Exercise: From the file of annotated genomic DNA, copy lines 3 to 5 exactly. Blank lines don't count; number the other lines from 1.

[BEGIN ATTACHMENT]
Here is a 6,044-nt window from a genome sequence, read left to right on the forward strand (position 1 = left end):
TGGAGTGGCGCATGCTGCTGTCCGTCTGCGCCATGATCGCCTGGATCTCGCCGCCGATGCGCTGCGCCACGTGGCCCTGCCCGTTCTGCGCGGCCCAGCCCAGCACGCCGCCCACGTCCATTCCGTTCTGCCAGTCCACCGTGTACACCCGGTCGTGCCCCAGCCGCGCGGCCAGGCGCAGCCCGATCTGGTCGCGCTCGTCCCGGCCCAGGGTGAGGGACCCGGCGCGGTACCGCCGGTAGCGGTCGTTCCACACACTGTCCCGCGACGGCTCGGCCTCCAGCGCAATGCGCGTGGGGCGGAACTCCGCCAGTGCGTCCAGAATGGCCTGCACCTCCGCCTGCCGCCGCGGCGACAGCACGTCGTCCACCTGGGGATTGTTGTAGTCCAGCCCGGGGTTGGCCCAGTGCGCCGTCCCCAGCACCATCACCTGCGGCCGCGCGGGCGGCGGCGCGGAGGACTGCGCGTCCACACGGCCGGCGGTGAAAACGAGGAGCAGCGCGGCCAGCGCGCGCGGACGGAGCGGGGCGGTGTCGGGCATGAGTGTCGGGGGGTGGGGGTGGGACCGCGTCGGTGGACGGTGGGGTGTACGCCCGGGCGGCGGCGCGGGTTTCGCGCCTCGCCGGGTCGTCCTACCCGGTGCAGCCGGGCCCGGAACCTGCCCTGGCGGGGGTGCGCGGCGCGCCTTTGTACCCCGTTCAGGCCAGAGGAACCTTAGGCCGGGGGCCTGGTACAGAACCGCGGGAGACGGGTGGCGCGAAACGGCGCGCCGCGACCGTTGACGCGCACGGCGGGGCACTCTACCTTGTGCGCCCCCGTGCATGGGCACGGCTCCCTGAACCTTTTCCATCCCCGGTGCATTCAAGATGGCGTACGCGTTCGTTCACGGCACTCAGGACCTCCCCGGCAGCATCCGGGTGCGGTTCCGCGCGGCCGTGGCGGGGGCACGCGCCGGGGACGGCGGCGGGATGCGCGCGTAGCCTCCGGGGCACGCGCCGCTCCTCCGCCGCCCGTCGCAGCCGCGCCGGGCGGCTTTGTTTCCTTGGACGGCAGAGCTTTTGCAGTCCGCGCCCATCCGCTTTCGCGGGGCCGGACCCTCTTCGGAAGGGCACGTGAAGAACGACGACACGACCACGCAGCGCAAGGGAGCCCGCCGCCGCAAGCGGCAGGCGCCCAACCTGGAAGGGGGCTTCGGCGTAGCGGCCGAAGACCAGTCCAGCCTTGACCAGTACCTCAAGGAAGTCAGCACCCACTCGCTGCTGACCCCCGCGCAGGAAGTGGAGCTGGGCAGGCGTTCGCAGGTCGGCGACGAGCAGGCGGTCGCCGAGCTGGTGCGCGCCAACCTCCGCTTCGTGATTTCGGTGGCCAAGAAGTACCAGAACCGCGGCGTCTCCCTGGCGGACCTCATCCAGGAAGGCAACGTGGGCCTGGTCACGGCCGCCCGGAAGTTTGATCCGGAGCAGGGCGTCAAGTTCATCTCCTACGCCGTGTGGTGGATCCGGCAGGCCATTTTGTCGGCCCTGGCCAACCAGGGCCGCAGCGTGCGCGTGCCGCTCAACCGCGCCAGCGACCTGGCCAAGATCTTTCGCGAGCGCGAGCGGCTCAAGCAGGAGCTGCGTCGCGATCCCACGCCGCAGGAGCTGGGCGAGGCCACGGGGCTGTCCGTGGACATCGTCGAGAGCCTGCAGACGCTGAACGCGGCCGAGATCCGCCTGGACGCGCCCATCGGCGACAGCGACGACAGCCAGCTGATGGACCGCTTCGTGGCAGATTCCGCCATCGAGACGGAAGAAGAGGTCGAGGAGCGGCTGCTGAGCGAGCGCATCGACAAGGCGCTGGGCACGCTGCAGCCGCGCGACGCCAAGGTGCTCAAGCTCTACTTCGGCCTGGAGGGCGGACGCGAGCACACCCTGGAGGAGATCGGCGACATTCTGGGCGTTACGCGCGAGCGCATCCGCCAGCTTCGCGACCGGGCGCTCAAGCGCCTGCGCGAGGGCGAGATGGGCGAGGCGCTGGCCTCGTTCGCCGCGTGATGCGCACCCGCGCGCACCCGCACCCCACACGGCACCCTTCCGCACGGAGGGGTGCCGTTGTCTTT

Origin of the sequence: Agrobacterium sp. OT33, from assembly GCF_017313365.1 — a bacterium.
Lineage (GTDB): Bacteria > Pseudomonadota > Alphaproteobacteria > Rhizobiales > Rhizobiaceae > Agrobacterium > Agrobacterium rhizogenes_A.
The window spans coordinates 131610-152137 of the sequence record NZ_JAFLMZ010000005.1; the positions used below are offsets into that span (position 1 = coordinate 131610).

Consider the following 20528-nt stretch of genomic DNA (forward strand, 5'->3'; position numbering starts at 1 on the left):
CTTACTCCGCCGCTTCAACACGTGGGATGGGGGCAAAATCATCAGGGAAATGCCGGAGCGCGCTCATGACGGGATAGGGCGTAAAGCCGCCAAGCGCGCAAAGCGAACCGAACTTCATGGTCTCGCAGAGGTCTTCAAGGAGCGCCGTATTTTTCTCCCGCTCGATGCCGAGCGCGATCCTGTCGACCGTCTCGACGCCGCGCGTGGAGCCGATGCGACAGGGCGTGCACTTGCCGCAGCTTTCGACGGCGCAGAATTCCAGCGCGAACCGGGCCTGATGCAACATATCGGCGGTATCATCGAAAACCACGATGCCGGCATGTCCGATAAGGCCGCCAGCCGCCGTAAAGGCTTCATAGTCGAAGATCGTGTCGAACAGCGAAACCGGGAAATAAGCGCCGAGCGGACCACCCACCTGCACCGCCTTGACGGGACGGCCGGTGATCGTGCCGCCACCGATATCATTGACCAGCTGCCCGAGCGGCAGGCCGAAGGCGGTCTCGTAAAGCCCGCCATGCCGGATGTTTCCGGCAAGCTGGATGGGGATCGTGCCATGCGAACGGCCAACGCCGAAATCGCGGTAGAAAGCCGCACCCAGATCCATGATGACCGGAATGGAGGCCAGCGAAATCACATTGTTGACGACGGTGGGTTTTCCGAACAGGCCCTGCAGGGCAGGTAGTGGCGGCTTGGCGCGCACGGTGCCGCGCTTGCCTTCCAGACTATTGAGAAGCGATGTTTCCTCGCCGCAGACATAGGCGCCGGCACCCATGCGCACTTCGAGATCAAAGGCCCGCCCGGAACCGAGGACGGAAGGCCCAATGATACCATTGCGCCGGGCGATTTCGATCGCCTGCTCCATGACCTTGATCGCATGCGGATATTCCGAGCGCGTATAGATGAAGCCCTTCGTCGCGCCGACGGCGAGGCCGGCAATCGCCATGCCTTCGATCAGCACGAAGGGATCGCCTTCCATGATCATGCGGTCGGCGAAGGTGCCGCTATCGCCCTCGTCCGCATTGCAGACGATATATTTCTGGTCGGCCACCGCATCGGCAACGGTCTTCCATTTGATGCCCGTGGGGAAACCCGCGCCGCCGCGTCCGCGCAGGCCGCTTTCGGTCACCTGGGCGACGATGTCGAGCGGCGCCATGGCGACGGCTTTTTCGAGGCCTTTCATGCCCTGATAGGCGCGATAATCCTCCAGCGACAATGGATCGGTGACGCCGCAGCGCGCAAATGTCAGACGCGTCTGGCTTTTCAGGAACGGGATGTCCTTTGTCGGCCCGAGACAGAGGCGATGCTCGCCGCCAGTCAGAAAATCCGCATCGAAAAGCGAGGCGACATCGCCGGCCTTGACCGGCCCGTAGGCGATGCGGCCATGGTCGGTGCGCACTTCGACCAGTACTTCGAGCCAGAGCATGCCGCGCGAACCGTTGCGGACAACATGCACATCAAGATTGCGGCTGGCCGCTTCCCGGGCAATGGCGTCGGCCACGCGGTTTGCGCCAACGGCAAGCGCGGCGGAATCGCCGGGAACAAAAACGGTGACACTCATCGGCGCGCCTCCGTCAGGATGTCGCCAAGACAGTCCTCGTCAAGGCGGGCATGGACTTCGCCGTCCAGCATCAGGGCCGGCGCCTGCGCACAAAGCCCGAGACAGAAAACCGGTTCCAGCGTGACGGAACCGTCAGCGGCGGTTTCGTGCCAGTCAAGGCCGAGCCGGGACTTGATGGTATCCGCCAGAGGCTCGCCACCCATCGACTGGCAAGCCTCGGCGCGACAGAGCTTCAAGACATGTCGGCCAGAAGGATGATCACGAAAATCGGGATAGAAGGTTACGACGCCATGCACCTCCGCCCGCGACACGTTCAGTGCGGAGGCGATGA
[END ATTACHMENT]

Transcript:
Origin of the sequence: Agrobacterium sp. OT33, from assembly GCF_017313365.1 — a bacterium.
Lineage (GTDB): Bacteria > Pseudomonadota > Alphaproteobacteria > Rhizobiales > Rhizobiaceae > Agrobacterium > Agrobacterium rhizogenes_A.
The window spans coordinates 131610-152137 of the sequence record NZ_JAFLMZ010000005.1; the positions used below are offsets into that span (position 1 = coordinate 131610).